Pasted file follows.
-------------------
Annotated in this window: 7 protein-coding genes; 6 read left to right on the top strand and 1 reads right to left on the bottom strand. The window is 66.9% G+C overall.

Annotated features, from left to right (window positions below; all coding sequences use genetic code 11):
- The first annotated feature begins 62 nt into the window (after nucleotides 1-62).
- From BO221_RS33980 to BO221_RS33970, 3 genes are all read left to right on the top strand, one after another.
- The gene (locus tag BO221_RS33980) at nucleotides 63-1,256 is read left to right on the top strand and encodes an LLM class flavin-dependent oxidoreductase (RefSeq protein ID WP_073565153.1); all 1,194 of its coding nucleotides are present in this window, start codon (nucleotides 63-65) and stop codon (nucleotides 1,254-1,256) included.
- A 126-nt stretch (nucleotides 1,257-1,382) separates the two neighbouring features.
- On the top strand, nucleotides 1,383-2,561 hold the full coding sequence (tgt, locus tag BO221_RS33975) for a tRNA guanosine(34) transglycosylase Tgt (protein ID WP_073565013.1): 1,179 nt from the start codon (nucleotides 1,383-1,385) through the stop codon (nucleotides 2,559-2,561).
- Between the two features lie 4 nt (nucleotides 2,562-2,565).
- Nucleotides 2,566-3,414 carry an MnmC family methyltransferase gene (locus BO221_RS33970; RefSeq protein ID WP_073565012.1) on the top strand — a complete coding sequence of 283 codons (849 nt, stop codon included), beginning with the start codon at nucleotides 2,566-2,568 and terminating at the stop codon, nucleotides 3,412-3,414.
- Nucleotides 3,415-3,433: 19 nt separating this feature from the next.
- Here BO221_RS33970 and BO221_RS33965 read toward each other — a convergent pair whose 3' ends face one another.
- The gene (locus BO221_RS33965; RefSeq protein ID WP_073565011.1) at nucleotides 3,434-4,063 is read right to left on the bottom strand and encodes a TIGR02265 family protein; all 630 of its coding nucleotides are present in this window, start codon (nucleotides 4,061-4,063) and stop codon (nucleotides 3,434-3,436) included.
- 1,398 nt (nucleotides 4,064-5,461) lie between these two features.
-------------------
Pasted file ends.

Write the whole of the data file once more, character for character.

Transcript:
Annotated in this window: 7 protein-coding genes; 6 read left to right on the top strand and 1 reads right to left on the bottom strand. The window is 66.9% G+C overall.

Annotated features, from left to right (window positions below; all coding sequences use genetic code 11):
- The first annotated feature begins 62 nt into the window (after nucleotides 1-62).
- From BO221_RS33980 to BO221_RS33970, 3 genes are all read left to right on the top strand, one after another.
- The gene (locus tag BO221_RS33980) at nucleotides 63-1,256 is read left to right on the top strand and encodes an LLM class flavin-dependent oxidoreductase (RefSeq protein ID WP_073565153.1); all 1,194 of its coding nucleotides are present in this window, start codon (nucleotides 63-65) and stop codon (nucleotides 1,254-1,256) included.
- A 126-nt stretch (nucleotides 1,257-1,382) separates the two neighbouring features.
- On the top strand, nucleotides 1,383-2,561 hold the full coding sequence (tgt, locus tag BO221_RS33975) for a tRNA guanosine(34) transglycosylase Tgt (protein ID WP_073565013.1): 1,179 nt from the start codon (nucleotides 1,383-1,385) through the stop codon (nucleotides 2,559-2,561).
- Between the two features lie 4 nt (nucleotides 2,562-2,565).
- Nucleotides 2,566-3,414 carry an MnmC family methyltransferase gene (locus BO221_RS33970; RefSeq protein ID WP_073565012.1) on the top strand — a complete coding sequence of 283 codons (849 nt, stop codon included), beginning with the start codon at nucleotides 2,566-2,568 and terminating at the stop codon, nucleotides 3,412-3,414.
- Nucleotides 3,415-3,433: 19 nt separating this feature from the next.
- Here BO221_RS33970 and BO221_RS33965 read toward each other — a convergent pair whose 3' ends face one another.
- The gene (locus BO221_RS33965; RefSeq protein ID WP_073565011.1) at nucleotides 3,434-4,063 is read right to left on the bottom strand and encodes a TIGR02265 family protein; all 630 of its coding nucleotides are present in this window, start codon (nucleotides 4,061-4,063) and stop codon (nucleotides 3,434-3,436) included.
- 1,398 nt (nucleotides 4,064-5,461) lie between these two features.